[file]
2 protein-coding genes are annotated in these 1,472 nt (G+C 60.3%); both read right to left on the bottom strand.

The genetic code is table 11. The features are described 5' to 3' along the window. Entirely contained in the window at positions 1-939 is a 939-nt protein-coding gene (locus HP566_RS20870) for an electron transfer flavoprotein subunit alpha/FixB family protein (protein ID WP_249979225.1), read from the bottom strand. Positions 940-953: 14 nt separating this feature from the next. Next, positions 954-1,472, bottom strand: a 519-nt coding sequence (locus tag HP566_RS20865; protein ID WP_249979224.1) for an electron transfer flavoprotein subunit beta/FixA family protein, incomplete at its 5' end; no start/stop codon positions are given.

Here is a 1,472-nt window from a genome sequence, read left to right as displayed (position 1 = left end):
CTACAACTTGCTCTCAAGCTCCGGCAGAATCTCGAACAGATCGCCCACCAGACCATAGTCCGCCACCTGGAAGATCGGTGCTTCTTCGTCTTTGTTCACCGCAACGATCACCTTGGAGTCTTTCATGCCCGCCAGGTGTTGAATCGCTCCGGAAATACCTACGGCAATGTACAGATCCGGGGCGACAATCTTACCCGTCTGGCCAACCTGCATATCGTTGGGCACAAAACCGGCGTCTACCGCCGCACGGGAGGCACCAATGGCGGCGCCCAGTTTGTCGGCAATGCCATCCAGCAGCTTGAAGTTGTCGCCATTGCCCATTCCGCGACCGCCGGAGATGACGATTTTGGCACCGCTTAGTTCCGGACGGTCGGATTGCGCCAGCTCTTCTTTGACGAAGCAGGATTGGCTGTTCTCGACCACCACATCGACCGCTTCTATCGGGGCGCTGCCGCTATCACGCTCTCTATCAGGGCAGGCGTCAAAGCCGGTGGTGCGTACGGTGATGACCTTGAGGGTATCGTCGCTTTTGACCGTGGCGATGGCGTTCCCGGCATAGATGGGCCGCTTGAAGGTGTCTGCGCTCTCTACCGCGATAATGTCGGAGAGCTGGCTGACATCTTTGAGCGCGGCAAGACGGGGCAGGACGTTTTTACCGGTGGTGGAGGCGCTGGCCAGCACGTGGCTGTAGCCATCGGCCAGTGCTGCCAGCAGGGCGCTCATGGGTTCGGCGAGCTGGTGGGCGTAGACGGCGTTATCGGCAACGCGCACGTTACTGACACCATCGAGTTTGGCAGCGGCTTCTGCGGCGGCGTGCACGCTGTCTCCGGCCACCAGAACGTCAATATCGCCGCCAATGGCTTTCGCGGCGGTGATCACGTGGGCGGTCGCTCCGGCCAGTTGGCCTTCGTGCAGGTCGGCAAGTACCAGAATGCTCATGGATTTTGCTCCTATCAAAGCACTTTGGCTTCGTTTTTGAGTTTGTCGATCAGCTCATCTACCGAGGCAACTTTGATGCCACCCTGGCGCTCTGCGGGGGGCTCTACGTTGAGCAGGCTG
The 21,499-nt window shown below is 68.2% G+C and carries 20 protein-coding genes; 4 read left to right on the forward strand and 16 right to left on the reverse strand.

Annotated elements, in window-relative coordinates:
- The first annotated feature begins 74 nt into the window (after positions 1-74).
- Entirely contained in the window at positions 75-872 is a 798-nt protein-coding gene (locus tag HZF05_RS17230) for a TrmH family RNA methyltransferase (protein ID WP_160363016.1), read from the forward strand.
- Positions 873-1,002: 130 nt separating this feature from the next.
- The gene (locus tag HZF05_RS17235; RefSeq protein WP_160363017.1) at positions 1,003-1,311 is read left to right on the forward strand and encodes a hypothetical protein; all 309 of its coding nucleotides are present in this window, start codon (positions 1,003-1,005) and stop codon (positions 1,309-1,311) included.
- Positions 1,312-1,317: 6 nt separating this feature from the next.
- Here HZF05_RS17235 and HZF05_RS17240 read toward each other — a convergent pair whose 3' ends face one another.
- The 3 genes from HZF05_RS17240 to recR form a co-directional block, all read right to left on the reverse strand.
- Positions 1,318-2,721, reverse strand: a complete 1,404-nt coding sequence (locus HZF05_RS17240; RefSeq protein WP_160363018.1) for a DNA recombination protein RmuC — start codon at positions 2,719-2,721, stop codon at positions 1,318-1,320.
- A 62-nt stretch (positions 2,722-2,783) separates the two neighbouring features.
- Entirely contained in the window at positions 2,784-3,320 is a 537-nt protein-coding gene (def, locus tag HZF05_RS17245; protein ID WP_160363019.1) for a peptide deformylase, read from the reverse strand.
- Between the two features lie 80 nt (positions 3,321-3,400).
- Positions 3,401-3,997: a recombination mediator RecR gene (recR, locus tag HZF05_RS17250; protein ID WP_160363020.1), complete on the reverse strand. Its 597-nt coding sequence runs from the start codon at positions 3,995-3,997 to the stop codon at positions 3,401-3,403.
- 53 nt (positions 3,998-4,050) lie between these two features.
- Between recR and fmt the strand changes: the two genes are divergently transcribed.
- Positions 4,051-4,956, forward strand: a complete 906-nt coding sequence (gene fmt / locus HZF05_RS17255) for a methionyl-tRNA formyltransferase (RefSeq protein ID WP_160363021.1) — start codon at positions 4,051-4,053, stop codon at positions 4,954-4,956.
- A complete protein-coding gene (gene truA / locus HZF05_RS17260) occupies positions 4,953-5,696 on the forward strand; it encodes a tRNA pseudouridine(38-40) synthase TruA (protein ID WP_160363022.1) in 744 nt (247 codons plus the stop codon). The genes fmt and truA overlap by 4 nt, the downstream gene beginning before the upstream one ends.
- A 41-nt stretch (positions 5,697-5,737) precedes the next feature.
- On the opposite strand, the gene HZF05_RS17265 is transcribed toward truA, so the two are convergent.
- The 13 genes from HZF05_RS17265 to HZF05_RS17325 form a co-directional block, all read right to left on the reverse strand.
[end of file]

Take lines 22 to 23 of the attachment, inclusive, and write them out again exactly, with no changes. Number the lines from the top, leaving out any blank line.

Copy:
- A complete protein-coding gene (gene truA / locus HZF05_RS17260) occupies positions 4,953-5,696 on the forward strand; it encodes a tRNA pseudouridine(38-40) synthase TruA (protein ID WP_160363022.1) in 744 nt (247 codons plus the stop codon). The genes fmt and truA overlap by 4 nt, the downstream gene beginning before the upstream one ends.
- A 41-nt stretch (positions 5,697-5,737) precedes the next feature.